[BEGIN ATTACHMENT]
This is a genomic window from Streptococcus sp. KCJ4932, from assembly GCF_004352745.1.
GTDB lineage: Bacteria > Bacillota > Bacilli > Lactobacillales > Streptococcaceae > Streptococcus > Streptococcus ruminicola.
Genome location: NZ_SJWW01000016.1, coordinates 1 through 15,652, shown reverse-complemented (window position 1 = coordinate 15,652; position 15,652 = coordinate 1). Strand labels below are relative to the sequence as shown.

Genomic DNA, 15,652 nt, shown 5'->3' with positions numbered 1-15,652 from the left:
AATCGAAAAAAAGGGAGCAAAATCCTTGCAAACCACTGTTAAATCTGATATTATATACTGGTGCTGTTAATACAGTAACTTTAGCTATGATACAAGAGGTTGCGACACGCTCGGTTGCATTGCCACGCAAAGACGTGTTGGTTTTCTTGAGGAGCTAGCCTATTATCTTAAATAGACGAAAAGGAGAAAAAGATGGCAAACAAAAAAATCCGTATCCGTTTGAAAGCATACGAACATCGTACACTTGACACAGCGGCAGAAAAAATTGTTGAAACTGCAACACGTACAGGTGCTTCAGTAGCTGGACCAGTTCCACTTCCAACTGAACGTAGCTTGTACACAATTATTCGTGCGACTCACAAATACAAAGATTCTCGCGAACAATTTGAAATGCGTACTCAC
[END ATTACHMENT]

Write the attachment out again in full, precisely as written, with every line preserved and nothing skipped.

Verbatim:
This is a genomic window from Streptococcus sp. KCJ4932, from assembly GCF_004352745.1.
GTDB lineage: Bacteria > Bacillota > Bacilli > Lactobacillales > Streptococcaceae > Streptococcus > Streptococcus ruminicola.
Genome location: NZ_SJWW01000016.1, coordinates 1 through 15,652, shown reverse-complemented (window position 1 = coordinate 15,652; position 15,652 = coordinate 1). Strand labels below are relative to the sequence as shown.

Genomic DNA, 15,652 nt, shown 5'->3' with positions numbered 1-15,652 from the left:
AATCGAAAAAAAGGGAGCAAAATCCTTGCAAACCACTGTTAAATCTGATATTATATACTGGTGCTGTTAATACAGTAACTTTAGCTATGATACAAGAGGTTGCGACACGCTCGGTTGCATTGCCACGCAAAGACGTGTTGGTTTTCTTGAGGAGCTAGCCTATTATCTTAAATAGACGAAAAGGAGAAAAAGATGGCAAACAAAAAAATCCGTATCCGTTTGAAAGCATACGAACATCGTACACTTGACACAGCGGCAGAAAAAATTGTTGAAACTGCAACACGTACAGGTGCTTCAGTAGCTGGACCAGTTCCACTTCCAACTGAACGTAGCTTGTACACAATTATTCGTGCGACTCACAAATACAAAGATTCTCGCGAACAATTTGAAATGCGTACTCAC